§ 56. But if the agreement be to pay to each covenantee a specific sum, or to perform distinct and separate duties to each of the obligees, the contract wonld be treated as several.7

1 East, 497; Sweigart v. Berk, 8 S. & R. 308; Dob v. Halsey, 16 Johns. 34; Sims v. Harris, 8 B. Monroe, 55; Tapscott v. Williams, 10 Ohio, 442; Foley v. Addenbrooke, 4 Q. B. 207, 208. See also Pugh v. Stringfield, 3 C. B. (n. s.) 2 (1857); Calvert v. Bradley, 16 How. 580; Bartlett v. Holbrook, 1 Gray, 114; Jewett v. Cunard, 3 Woodb. & Min. 277.

1 Duvall v. Craig, 2 Wheat. 45.

2 Gresty v. Gibson, Law R. 1 Exch. 112 (1866); Lay v. Mottram, 19 C. B. (n. s.) 479.

3 Lane v. Drinkwater, 1 C. M. & R. 613; Winterstoke Hundred's Case, Dyer, 370 a, p. 59; May v. May, 1 C. & P. 44; English v. Blundell, 8 ib. 332; Osborne v. Harper, 5 East, 229.

4 Lane v. Drinkwater, 1 C. M. & R. 599; Byrne v. Fitzhugh, 1 ib. 613; Osborne v. Harper, 5 East, 229; Foley v. Addenbrooke, 4 Q. B. 208.

5 Lane v. Drinkwater, 1 C. M. & R. 599. But see Shaw v. Sherwood, Cro. Eliz. 729.

6 May v. May, 1 C. & P. 44; Ivans v. Draper, 1 Roll. Abr. 31, pi. 9; Saund. 116, n. a.

7 Brand v. Boulcott, 3 Bos. & Pul. 235; Palmer v. Sparshott, 4 Scott, N. R. 743; 4 Man. & Grang. 137; Owston v. Ogle, 13 East, 538; Hall v. Leigh, 8 Craneh, 50; Shaw v. Sherwood, Cro. Eliz. 729; Withers v. Bir-cham, 3 B. & C. 254.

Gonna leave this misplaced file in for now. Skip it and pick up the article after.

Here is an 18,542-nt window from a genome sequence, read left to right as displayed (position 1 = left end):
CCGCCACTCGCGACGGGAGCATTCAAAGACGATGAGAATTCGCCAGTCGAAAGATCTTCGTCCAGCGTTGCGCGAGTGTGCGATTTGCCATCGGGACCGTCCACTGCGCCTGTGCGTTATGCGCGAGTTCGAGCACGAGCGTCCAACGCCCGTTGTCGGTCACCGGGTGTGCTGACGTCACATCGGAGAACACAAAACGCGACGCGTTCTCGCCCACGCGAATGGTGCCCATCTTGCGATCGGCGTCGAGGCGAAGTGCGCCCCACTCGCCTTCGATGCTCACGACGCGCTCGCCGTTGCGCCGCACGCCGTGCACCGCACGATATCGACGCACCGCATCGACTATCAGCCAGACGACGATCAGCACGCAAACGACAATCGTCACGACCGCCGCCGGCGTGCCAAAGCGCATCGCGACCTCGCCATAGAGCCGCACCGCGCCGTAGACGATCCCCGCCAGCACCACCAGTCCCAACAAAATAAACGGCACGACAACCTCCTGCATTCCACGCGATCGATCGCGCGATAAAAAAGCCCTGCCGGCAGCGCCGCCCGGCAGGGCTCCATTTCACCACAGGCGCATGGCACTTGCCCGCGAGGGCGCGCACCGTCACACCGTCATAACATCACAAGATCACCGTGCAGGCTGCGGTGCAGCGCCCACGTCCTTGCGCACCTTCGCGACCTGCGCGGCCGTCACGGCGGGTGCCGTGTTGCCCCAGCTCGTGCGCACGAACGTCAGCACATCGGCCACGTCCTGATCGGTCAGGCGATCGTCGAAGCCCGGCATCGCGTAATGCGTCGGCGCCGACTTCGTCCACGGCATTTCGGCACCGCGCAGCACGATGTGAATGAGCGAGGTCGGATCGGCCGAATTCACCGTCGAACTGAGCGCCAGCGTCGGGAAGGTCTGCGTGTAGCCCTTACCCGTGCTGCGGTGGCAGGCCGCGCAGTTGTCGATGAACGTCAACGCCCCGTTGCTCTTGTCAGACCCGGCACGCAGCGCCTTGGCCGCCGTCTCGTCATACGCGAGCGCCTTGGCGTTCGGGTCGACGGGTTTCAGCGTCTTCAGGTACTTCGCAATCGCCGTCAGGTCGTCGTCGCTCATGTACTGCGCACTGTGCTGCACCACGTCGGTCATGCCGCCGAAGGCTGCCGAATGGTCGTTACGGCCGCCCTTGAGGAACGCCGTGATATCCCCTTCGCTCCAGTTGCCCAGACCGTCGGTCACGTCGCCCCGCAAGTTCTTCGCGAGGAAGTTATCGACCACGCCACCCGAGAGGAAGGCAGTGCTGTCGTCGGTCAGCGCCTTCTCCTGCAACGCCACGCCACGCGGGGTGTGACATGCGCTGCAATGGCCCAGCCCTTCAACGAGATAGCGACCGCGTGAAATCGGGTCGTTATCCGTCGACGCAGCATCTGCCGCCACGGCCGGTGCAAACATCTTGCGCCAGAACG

Thus, where the defendant promised one Thomas that, in consideration of the surrender of a copyhold, he would pay to his (Thomas's) two daughters 20 apiece, it was held, that the promise was several, and as the parties had distinct interests, every one of them could bring the action.1 . So, also, where the defendant was master of a vessel, and covenanted with the plaintiff and others, part-owners, and their several and respective executors, administrators, and assigns, to pay certain moneys to them and to every of their several and respective executors, etc, and in such parts and proportions as were set against their several and respective names, it was held, that the covenant was several, and each covenantee should have brought a separate action.2 So, a bond by which several obligors bind "themselves and each of them, their heirs, executors, and administrators, and every of them," is a joint and several bond, although the words "jointly and severally" are not used.3 But a contract by two persons with a boat-builder to pay for a boat to be built for them for a certain sum, " each his one-half," is several, and not joint.4 "The contract," said the court, " was to build the boat for them, and when finished it was to belong to them, as tenants in common. But their promise to pay for it is several, and not joint. It is true that they express themselves in the plural number, and use the expression ' we will pay,' in reference to the several instalments that were to become payable at various stages, and upon the final completion, of the entire contract. But the terms of this promise must be considered as qualified by the stipulation that each of the defendants is to pay one-half of the entire price, in instalments. Taking the whole instrument together, it must be interpreted as providing that each defendant shall pay one-half of each instalment, as it becomes due, and no more. In a recent case in the Court of Exchequer,5 against two defendants jointly, upon a written promise substantially in these terms: 'In consideration that you will sell to P.' certain property,